Let Students Be
Defensor seethed against the act, which he said was reflective of poor taste and lack of decorum. Maybe. Like I said before, there should be some respect for the chair GMA is sitting in. But I have serious reservations about publicly chastising "poor taste" and "lack of decorum." I think the better approach is to take the higher moral ground, express tolerance for the exuberance of the youth, and declare respect for their activism. We may not always agree with the mindset of the young, but I would rather that we let them be because haven't we all been there at one point and haven't we all learned from our experiences - good or bad?
This reminded me of what Clement Bacani, a colleague of mine at the CEGP when I was in College, said to me in a recent email. Clement advised me not to take offense if student activists nail me on the cross for that letter - because quite frankly, we've been there too. His email provided a wise context to the rather mean comments about me in some student activists' blogs (I remember one really mean post, which opened with a comment about my physical appearance - the blogger called me pangit; hahaha).
Student activism is the bedrock of critical thinking in this country. Thus, the youth should be allowed a certain latitude when it comes to their actions and assertions. Fiery statements, hardline pronouncements, bold and fearless actions - all these are part and parcel of what student activism is and should be about - and it is all part of the political maturing process. Let them be!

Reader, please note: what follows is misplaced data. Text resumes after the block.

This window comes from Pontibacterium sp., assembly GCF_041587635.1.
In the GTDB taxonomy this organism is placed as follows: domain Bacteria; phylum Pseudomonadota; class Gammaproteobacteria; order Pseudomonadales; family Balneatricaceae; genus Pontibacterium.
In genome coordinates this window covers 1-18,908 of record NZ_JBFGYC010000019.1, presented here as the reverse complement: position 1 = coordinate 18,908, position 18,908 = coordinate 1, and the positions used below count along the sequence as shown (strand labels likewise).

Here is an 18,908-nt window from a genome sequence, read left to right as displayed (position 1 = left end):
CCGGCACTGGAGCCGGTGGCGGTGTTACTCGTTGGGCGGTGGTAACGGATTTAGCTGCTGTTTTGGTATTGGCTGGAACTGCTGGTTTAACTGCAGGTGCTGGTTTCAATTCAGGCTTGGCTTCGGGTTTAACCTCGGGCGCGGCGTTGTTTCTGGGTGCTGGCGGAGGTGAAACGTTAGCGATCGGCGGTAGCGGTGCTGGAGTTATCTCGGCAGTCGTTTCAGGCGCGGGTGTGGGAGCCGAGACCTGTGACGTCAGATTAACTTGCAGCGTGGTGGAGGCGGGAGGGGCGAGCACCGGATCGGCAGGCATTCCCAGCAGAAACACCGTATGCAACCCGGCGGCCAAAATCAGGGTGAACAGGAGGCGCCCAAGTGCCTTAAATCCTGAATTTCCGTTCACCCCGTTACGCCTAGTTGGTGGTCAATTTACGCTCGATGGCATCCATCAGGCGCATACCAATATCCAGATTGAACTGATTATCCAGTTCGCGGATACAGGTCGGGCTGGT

The officials of the Cavite State University should stop making pronouncements about how they will withhold the transcript of the protesting student, blah, blah, blah. Aside from the fact that this is clearly illegal, it is senseless act and smacks of narrowmindedness which reflects badly on their role as mentors. Sure, the incident put the school in an embarrassing position as hosts, but I do not think the act reflects badly on their image as an academic institution. Being renowned for producing students who can think for themselves and stand for their convictions is not something to be ashamed of.
And on another note, I recently came across a blog that is worth sharing with all of you out there mainly because it advocates something that I have a passion for: discovering places and preserving heritage sites. The blogger's name is Ivan Henares and his blog is entitled Ivan About Town (i have also linked his blog to my blog). I haven't had time to read all of his posts and I look forward to reading all of them - I have visited some of the places he has written about (mostly the cities and towns in the Philippines and some Asian cities) and it should be great reminiscing my own discoveries in these places. Recently, Ivan went around Southeast Asia and he wrote about his trip in his blog.
His blog rekindled an idea that struck me last year when I started blogging. I think it would be a great idea if all bloggers out there did a post about their own hometown along with pictures and place this post on a conspicuous place on their blogs so that these do not get buried in the archives. I believe this needs to be done as soon as we can before development finally erases whatever little is left of our national heritage. Since I am going home to my hometown (Abuyog Leyte) in May, I intend to do this.
Perhaps a techie out there can link all these posts together in some way- a chain of posts about hometowns in the Philippines?